A radioactive alien terrorizes Chicago, or parts of Chicago where no one else is actually seen. Monster a Go-Go didn’t have money to show people. Or action. Or story. Or acting.
When major studios dump a new Transformers movie onto screens, the internet reacts with primed, “worst movie ever” declarations. Consider that phrase though. Transformers movies show a level of competence and craftsmanship, whether the end product works or otherwise. A Monster a Go-Go falls below schlock, tolerance, and acceptability. “Worst” is a loaded term, if only because it’s colliding with Bill Rebane’s first outing as a director – of which he didn’t finish.
Truly, Monster a Go-Go IS that dull
Truly, Monster a Go-Go IS that dull
Smashing together Cold War radiation fears and space race culture, Monster a Go-Go limps along, loosely connected between scenes, most incoherent. The basis is typical b-grade sci-fi material, worn out by 1965, if less so in 1961 when this project first began life. Even the basic plot construction is here, from the clueless police investigating deaths, the scientists considering defensive options, and the attacking military. It’s the identical paranoia exploitative cinema makers used throughout the ‘50s, crushed under the disastrous, zero budget, student film-esque end product.
For its key action scene, in which troops chase after the creature, the camera sits near the ground. Night cloaks the activity as men fire their guns, their target unseen, themselves lost in shadow. For a finale, Monster a Go-Go concocts an idiotic twist so there doesn’t need to be an actual ending. It was cheaper that way.
As Monster a Go-Go uses a litany of generic cliches to trudge through its stories, the responses deserved equal flatness. Like, “Monster a Go-Go is a new generation sleep aid.” Or, “They filmed it in their neighbor’s basement!” Neither statement is incorrect in this case, no sarcasm intended or earned. Truly, Monster a Go-Go IS that dull, and the laboratory set looks everything like a domestic cellar. Ed Wood tried. He showed ambition against odds. Monster a Go-Go doesn’t display any enthusiasm other than being a bottom bill placeholder.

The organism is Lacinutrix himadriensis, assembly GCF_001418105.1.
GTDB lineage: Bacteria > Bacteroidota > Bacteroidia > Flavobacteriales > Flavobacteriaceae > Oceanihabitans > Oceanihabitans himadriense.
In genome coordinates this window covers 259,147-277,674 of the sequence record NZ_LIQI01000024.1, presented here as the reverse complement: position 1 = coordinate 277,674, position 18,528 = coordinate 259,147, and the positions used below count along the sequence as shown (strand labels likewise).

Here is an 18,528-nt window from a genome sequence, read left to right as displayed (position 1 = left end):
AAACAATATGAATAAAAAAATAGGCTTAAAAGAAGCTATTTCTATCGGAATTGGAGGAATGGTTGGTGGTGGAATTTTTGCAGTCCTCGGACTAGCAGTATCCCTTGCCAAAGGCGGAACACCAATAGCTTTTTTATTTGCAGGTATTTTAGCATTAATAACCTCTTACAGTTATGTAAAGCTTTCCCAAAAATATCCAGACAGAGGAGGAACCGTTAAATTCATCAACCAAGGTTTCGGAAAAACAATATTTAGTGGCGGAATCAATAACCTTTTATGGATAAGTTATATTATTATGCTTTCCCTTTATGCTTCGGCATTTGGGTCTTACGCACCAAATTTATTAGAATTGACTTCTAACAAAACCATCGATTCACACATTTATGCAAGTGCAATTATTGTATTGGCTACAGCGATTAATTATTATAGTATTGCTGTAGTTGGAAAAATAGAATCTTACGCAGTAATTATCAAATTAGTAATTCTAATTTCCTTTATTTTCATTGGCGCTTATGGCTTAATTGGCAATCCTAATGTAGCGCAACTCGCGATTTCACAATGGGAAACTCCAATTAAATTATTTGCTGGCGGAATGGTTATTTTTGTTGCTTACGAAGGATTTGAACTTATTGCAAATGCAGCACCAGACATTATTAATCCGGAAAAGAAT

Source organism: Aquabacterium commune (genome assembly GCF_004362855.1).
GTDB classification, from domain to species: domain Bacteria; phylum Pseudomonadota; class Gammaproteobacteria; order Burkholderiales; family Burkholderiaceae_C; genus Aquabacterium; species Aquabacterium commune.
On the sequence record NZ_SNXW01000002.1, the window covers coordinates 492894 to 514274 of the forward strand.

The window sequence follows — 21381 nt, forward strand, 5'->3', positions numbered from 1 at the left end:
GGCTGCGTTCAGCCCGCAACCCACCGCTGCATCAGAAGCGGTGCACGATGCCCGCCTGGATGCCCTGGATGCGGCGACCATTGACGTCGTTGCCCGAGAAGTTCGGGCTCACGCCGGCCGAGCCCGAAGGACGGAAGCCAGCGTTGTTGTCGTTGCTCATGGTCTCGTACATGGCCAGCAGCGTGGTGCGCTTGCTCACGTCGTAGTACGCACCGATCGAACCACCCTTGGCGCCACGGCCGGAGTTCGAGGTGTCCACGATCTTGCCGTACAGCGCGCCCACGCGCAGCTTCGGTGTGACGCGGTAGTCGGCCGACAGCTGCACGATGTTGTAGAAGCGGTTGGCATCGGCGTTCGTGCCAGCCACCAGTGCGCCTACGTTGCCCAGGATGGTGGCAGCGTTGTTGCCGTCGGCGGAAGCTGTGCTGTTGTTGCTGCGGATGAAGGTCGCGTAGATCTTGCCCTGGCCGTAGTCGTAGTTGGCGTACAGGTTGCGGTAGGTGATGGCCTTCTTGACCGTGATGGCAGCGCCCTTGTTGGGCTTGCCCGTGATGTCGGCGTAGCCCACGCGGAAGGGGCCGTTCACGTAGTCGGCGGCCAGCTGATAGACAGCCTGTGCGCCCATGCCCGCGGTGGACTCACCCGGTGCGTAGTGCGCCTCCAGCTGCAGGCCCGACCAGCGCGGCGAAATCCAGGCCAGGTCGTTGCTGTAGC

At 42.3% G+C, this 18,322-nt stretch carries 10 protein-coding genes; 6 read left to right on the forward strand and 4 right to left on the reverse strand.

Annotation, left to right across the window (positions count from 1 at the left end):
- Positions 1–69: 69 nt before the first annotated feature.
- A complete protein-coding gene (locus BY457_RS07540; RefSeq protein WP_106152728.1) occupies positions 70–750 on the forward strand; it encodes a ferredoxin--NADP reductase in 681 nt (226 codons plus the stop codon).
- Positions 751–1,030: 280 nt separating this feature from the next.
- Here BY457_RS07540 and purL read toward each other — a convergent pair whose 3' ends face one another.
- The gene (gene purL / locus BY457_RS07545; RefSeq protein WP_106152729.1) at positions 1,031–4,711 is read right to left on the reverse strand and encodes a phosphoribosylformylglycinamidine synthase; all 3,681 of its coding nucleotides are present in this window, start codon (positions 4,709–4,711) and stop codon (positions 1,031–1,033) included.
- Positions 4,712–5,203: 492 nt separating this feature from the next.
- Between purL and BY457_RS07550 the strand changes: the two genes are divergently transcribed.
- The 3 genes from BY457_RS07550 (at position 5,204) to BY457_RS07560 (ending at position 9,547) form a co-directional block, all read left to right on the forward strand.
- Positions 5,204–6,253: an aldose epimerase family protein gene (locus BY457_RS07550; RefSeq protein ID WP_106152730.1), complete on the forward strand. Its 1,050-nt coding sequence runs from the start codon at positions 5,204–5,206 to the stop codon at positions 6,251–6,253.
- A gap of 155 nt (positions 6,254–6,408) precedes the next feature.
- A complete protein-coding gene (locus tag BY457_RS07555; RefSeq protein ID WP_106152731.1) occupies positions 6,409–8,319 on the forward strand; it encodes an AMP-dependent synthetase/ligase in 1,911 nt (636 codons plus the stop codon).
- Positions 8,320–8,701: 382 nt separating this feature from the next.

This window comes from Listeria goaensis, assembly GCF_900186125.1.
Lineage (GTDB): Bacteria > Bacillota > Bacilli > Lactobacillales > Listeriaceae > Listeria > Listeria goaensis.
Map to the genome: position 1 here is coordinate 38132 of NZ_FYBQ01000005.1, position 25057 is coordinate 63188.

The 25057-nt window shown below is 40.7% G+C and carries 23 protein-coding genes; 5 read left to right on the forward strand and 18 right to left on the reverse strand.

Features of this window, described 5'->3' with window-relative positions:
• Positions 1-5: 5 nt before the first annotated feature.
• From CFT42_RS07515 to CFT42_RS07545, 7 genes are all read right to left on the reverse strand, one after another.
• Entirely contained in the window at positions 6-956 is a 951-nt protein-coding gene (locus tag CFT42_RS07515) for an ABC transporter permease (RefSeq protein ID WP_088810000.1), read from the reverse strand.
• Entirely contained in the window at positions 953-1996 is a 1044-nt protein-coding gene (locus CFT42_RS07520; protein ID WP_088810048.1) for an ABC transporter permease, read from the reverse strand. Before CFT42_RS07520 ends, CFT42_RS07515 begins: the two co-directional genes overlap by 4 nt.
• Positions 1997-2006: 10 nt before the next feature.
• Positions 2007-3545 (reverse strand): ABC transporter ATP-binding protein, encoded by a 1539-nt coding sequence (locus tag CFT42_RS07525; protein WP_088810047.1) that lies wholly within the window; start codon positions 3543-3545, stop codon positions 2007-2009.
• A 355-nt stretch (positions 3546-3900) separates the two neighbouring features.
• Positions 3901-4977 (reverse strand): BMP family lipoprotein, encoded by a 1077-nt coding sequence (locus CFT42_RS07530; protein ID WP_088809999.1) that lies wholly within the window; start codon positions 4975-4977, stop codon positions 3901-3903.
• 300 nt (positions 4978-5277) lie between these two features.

A battered print greets viewers, but considering the conditions in which Monster a Go-Go came to be, that’s not unexpected. The persistent vertical scratches represent the messy production.
That aside, it’s generally well preserved. Grain maintains consistency, encoding enough to handle things. It’s even naturally sharp, keeping detail in focus, certainly beyond previous discs.
Contrast flickers a touch; it’s slightly blown out in the highlights too. Still, Monster a Go-Go creates some depth and a little dimensionality, bland gray scale noted but not a killer.
Opening with a pure ’60s groove, the audio is equivalent to the recording played back on a stereo system purchased at a thrift store with years of rubber rot affecting the speaker. This assumes it’s possible to even hear the dialog, which at times is so low, the lines become lost to time. Distorted piano keys pierce the limits of human tolerance. Some background noise on the set and/or static is an improvement.
Undoubtedly, that’s no fault of Arrow, and kudos to Arrow’s subtitle team for picking up most of it. DTS-HD or not, this is rough.
Sharing a disc with another Rebane flick Invasion from Inner Earth, bonuses specific to Monster a Go-Go include a Rebane interview that runs near 11-minutes. Then, Kim Newman chats about Rebane in general in a 15-minute segment.
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Monster a Go-Go
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